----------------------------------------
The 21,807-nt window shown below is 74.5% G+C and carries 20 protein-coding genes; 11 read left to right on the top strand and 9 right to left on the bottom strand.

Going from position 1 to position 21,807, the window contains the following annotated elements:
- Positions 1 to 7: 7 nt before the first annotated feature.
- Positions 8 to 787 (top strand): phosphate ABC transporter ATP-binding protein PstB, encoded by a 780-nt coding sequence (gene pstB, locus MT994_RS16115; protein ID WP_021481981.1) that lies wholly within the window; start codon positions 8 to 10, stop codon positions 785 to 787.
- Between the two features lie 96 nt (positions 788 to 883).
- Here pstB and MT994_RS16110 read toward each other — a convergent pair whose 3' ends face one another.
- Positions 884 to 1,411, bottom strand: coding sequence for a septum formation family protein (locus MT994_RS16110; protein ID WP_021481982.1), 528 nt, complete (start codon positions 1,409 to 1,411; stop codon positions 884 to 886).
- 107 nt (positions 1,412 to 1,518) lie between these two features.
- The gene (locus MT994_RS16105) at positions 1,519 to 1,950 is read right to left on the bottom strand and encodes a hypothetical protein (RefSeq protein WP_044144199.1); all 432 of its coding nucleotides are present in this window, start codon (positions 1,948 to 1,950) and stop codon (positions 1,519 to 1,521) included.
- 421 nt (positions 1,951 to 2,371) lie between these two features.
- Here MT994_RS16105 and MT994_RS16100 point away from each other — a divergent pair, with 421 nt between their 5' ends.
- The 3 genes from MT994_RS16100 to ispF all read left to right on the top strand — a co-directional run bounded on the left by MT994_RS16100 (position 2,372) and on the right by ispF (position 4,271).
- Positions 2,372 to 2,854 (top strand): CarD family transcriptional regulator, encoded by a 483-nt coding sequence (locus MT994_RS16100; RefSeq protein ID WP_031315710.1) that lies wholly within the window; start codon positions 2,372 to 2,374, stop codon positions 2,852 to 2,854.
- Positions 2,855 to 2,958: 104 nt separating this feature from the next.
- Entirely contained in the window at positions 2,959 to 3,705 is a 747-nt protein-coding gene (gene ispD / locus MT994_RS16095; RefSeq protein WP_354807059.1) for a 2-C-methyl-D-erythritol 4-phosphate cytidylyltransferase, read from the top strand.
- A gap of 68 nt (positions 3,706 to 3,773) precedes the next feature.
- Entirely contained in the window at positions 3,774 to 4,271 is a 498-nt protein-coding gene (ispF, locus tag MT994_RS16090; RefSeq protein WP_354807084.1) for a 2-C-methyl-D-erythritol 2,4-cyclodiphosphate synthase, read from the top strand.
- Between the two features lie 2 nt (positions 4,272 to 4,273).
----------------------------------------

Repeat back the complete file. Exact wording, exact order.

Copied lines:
The 21,807-nt window shown below is 74.5% G+C and carries 20 protein-coding genes; 11 read left to right on the top strand and 9 right to left on the bottom strand.

Going from position 1 to position 21,807, the window contains the following annotated elements:
- Positions 1 to 7: 7 nt before the first annotated feature.
- Positions 8 to 787 (top strand): phosphate ABC transporter ATP-binding protein PstB, encoded by a 780-nt coding sequence (gene pstB, locus MT994_RS16115; protein ID WP_021481981.1) that lies wholly within the window; start codon positions 8 to 10, stop codon positions 785 to 787.
- Between the two features lie 96 nt (positions 788 to 883).
- Here pstB and MT994_RS16110 read toward each other — a convergent pair whose 3' ends face one another.
- Positions 884 to 1,411, bottom strand: coding sequence for a septum formation family protein (locus MT994_RS16110; protein ID WP_021481982.1), 528 nt, complete (start codon positions 1,409 to 1,411; stop codon positions 884 to 886).
- 107 nt (positions 1,412 to 1,518) lie between these two features.
- The gene (locus MT994_RS16105) at positions 1,519 to 1,950 is read right to left on the bottom strand and encodes a hypothetical protein (RefSeq protein WP_044144199.1); all 432 of its coding nucleotides are present in this window, start codon (positions 1,948 to 1,950) and stop codon (positions 1,519 to 1,521) included.
- 421 nt (positions 1,951 to 2,371) lie between these two features.
- Here MT994_RS16105 and MT994_RS16100 point away from each other — a divergent pair, with 421 nt between their 5' ends.
- The 3 genes from MT994_RS16100 to ispF all read left to right on the top strand — a co-directional run bounded on the left by MT994_RS16100 (position 2,372) and on the right by ispF (position 4,271).
- Positions 2,372 to 2,854 (top strand): CarD family transcriptional regulator, encoded by a 483-nt coding sequence (locus MT994_RS16100; RefSeq protein ID WP_031315710.1) that lies wholly within the window; start codon positions 2,372 to 2,374, stop codon positions 2,852 to 2,854.
- Positions 2,855 to 2,958: 104 nt separating this feature from the next.
- Entirely contained in the window at positions 2,959 to 3,705 is a 747-nt protein-coding gene (gene ispD / locus MT994_RS16095; RefSeq protein WP_354807059.1) for a 2-C-methyl-D-erythritol 4-phosphate cytidylyltransferase, read from the top strand.
- A gap of 68 nt (positions 3,706 to 3,773) precedes the next feature.
- Entirely contained in the window at positions 3,774 to 4,271 is a 498-nt protein-coding gene (ispF, locus tag MT994_RS16090; RefSeq protein WP_354807084.1) for a 2-C-methyl-D-erythritol 2,4-cyclodiphosphate synthase, read from the top strand.
- Between the two features lie 2 nt (positions 4,272 to 4,273).